Joy To The World (Psalm 98)

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Christmas Music is a significant part of the season.

  • carols (word means to dance… reminds us to celebrate & commemorate in all the calendar chaos).
  • Songs of the season: Jingle Bells, Bing Crosby’s “Silver Bells” & “It’s beginning to look a lot like Christmas,” Ella Fitzgerald’s “Let it Snow,” Brenda Lee’s “Rocking Around The Christmas Tree,” Chuck Berry’s “Run Rudolph Run” and Rudolph The Red Nosed Reindeer, Frosty The Snowman, and who hasn’t learned some Spanish through “Feliz Navidad”?
  • Songs surround the nativity story in Scripture
  • We listen to music in stores and cars, we sing in our churches, play songs in our homes.
  • Sung by young and old.
  • Sung by those who believe and not.

The only question is when is too early to listen to xmas music?

One of the favorite carols is “Joy To The World” (JTTW). The song lyrics were written by Isaac Watts, one of the most respected hymn writers in history. Watts wrote over 600 hymns, including: “Alas And Did My Savior Bleed,” “At The Cross,” “O God Our Help In Ages Past,” “We’re Marching To Zion,” and “When I Survey The Wondrous Cross.”

The JTTW carol was inspired by Psalm 98 (cf. 98:4).

JTTW was first published in 1719 (2019 is 300th anniversary) with a different melody that we know today. Over a hundred years later, in 1836, a composer named Lowell Mason created a new melody and combined it with these lyrics, which we sing the tune today.

JTTW lyrics are missing shepherds, angels, Joseph & Mary, Magi, and any hint of a baby. The reason is because Isaac Watts was writing about the coming of Jesus, just not His first. Watts wrote about the hope of Christ’s second coming. Yet, the lines of rejoicing at the Lord’s coming and preparing him room has made it one of the best-known carols of all time.

Joy To The World Psalm 98

EXAMINE      Psalm 98:1-9       

We do not know the author of the psalm but presume David. Psalm 98 starts with an inscription – “A psalm,” simply indicating lyric set to melody, like many other psalms; from the beginning an invitation to sing to the Lord.

The first verse commands celebration to God with new (fresh) songs.

  • There are few things more draining and despairing then a relationship that is not kept fresh.
  • Music and singing is like the fuel to keep your faith relationship vibrant.
  • Walking with Jesus will have highs and lows, but should be filled with fresh communication.

Illus. Isaac Watts

When he was 16 years old, he complained about the music at church, saying, “To see the dull indifference, the negligent and thoughtless air that sits upon the faces of a whole assembly, while the psalm is upon their lips, might even tempt a charitable observer to suspect the fervency of their inward religion.”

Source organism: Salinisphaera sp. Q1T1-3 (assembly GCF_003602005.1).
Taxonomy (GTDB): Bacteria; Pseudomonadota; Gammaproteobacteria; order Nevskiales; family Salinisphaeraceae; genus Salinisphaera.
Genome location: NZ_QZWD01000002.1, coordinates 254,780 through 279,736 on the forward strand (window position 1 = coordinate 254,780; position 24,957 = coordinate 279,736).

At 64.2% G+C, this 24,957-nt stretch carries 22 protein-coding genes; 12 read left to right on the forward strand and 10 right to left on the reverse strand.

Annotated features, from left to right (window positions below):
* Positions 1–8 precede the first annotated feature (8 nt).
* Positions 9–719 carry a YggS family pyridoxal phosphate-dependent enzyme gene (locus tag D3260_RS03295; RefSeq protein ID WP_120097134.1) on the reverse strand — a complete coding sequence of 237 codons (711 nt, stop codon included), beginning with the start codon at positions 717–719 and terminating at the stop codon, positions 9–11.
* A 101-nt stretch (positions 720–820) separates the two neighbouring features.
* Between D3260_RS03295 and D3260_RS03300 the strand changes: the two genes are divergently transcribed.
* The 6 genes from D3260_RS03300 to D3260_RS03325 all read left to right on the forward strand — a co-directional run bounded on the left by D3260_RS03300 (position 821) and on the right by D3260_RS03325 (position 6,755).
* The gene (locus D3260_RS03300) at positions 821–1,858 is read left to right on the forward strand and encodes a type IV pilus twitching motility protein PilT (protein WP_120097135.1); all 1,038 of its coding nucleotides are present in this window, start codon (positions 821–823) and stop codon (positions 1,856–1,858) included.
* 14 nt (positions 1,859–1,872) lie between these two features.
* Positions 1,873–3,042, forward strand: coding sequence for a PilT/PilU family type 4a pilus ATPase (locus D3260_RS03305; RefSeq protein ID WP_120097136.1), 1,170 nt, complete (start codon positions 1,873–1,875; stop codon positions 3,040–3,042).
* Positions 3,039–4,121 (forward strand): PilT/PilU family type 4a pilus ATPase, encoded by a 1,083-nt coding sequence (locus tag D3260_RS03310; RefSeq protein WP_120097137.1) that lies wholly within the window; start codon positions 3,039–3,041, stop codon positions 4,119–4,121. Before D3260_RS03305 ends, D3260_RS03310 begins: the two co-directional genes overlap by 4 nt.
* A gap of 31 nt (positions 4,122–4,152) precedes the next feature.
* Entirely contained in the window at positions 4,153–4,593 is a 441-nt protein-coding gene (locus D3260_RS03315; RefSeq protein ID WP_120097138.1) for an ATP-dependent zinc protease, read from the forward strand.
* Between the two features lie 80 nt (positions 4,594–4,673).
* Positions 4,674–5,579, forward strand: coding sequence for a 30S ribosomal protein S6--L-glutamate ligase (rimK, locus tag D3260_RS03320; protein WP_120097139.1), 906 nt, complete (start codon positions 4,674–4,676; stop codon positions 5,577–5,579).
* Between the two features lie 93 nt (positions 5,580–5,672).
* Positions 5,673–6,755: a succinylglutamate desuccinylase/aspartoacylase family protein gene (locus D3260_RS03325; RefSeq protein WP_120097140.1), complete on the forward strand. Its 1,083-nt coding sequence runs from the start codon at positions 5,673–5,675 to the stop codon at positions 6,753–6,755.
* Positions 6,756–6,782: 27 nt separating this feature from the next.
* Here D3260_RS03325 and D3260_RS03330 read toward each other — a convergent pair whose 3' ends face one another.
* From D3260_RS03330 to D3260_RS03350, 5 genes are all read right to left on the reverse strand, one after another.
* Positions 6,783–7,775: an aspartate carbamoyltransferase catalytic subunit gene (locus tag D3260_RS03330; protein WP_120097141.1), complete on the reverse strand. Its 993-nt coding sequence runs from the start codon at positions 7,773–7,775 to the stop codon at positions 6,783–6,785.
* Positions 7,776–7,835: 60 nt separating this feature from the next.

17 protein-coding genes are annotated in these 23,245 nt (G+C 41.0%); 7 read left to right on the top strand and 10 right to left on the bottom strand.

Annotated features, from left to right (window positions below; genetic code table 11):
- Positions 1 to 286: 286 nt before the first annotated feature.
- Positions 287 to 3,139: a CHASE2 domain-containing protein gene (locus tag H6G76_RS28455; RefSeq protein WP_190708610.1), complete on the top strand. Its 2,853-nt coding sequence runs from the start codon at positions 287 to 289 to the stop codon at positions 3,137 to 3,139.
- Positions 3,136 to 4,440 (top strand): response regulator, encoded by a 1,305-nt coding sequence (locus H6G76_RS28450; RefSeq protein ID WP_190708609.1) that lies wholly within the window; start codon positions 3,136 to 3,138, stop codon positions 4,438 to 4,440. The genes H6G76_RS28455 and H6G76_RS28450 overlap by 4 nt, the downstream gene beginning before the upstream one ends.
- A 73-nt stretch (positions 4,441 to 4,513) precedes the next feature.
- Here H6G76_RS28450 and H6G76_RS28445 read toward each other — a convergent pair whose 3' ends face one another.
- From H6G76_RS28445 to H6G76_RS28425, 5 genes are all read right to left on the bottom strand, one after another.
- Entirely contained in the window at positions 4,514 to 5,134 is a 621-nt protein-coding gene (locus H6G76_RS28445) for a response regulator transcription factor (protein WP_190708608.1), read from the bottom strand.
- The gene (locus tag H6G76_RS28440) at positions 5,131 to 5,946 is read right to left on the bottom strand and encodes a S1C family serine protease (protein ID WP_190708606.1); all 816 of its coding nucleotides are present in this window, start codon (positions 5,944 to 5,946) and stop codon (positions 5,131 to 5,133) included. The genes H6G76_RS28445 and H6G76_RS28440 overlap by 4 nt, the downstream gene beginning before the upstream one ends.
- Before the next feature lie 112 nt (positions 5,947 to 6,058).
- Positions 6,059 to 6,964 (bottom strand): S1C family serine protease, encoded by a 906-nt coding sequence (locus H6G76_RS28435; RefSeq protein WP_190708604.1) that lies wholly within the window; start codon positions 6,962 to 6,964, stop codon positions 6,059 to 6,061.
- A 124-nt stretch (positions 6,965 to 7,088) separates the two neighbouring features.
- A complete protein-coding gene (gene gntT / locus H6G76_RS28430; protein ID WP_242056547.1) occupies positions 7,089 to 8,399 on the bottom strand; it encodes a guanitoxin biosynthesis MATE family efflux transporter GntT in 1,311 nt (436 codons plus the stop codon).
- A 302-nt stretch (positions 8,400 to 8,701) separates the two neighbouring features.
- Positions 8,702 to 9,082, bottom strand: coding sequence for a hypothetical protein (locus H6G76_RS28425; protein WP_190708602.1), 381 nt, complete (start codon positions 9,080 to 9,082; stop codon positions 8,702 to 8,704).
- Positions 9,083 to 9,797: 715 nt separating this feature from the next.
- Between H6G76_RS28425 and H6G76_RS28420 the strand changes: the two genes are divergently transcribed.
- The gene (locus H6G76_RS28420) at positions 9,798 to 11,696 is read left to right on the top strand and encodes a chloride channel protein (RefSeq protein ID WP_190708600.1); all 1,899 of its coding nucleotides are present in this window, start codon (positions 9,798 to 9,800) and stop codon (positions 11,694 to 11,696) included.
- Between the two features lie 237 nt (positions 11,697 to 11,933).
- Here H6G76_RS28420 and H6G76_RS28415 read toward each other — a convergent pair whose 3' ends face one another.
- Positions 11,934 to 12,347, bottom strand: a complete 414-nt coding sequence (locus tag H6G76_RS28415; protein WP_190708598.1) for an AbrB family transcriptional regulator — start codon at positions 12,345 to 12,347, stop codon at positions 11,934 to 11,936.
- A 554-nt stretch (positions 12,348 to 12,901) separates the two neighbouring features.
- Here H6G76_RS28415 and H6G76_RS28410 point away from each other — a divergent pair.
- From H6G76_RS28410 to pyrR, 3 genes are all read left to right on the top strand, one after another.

Watts’ father challenged him if he could do better then write his own music, and thus he did – 600+ hymns and other writings.

  • In fact, Isaac rhymed so much that his father tired and told him to stop or he’d be punished. Isaac replied: “O father, do some mercy take, and I will no more verses make!” As a father, I cannot imagine that went over well, though I may had laughed later!
  • You are responsible for delight and direction in own life. If it’s not working, look in the mirror and change.
  • Also, it is easy to identify problems in relationships/organizations, but difficult to solve problems. If you cannot be part of the solution then limit critique, as Watts’ father suggested, and Isaac followed.

The following verses provide 5 reasons to sing to God.

 #1 We sing bc the Lord outperforms everyone (Psalm 98:1a).
We can imagine the OT believers would recall God’s work to rescue them from slavery with 10 plagues upon the Egyptians and crossing the Red Sea on dry land. We can also imagine the miracles of God’s power to protect a small nation from larger empires. There is no one who compares or competes with the great God in heaven, of whom earth is His footstool (Ps 110:1-2).

Today, the marvelous things (wonderful, extraordinary, surpassing difficulty) God does can be ordinary (breathing, seeing, hearing, walking, eating… shelter & support…), or can be extraordinary in God’s protection in danger, God’s healing in physical duress, (God’s granting patience with crazy drivers – PC with me!), God’s comfort and strength during emotional drains this year, or the dozens of other ways God has shown Himself to you this year. All of these things are things that we could not do without God’s help.

> Abide (John 15:1-5). Regardless your life season or opportunities, your #1 is to abide in Christ.
> Spend time in thanksgiving, perhaps making a list of 10-100 blessings. Thankfulness results in transformation.